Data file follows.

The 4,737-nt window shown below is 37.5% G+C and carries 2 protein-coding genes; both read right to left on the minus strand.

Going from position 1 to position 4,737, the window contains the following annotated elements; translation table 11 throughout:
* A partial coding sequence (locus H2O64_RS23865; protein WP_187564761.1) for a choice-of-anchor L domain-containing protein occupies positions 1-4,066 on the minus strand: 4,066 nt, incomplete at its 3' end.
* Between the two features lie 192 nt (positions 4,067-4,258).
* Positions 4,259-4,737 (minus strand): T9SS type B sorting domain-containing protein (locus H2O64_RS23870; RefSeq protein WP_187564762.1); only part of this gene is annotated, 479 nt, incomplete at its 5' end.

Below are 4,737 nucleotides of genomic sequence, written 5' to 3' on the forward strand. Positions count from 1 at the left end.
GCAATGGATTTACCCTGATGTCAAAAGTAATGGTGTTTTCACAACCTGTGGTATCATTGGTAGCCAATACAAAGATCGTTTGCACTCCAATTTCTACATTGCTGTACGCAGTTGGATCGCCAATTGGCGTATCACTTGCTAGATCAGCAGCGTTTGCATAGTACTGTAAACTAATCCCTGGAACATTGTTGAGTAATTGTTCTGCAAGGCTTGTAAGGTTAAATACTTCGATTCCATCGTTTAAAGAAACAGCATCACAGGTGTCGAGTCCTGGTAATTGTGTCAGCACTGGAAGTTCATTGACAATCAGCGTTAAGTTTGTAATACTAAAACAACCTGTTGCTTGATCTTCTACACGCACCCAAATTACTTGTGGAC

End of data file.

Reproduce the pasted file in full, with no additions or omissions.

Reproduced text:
The 4,737-nt window shown below is 37.5% G+C and carries 2 protein-coding genes; both read right to left on the minus strand.

Going from position 1 to position 4,737, the window contains the following annotated elements; translation table 11 throughout:
* A partial coding sequence (locus H2O64_RS23865; protein WP_187564761.1) for a choice-of-anchor L domain-containing protein occupies positions 1-4,066 on the minus strand: 4,066 nt, incomplete at its 3' end.
* Between the two features lie 192 nt (positions 4,067-4,258).
* Positions 4,259-4,737 (minus strand): T9SS type B sorting domain-containing protein (locus H2O64_RS23870; RefSeq protein WP_187564762.1); only part of this gene is annotated, 479 nt, incomplete at its 5' end.

Below are 4,737 nucleotides of genomic sequence, written 5' to 3' on the forward strand. Positions count from 1 at the left end.
GCAATGGATTTACCCTGATGTCAAAAGTAATGGTGTTTTCACAACCTGTGGTATCATTGGTAGCCAATACAAAGATCGTTTGCACTCCAATTTCTACATTGCTGTACGCAGTTGGATCGCCAATTGGCGTATCACTTGCTAGATCAGCAGCGTTTGCATAGTACTGTAAACTAATCCCTGGAACATTGTTGAGTAATTGTTCTGCAAGGCTTGTAAGGTTAAATACTTCGATTCCATCGTTTAAAGAAACAGCATCACAGGTGTCGAGTCCTGGTAATTGTGTCAGCACTGGAAGTTCATTGACAATCAGCGTTAAGTTTGTAATACTAAAACAACCTGTTGCTTGATCTTCTACACGCACCCAAATTACTTGTGGAC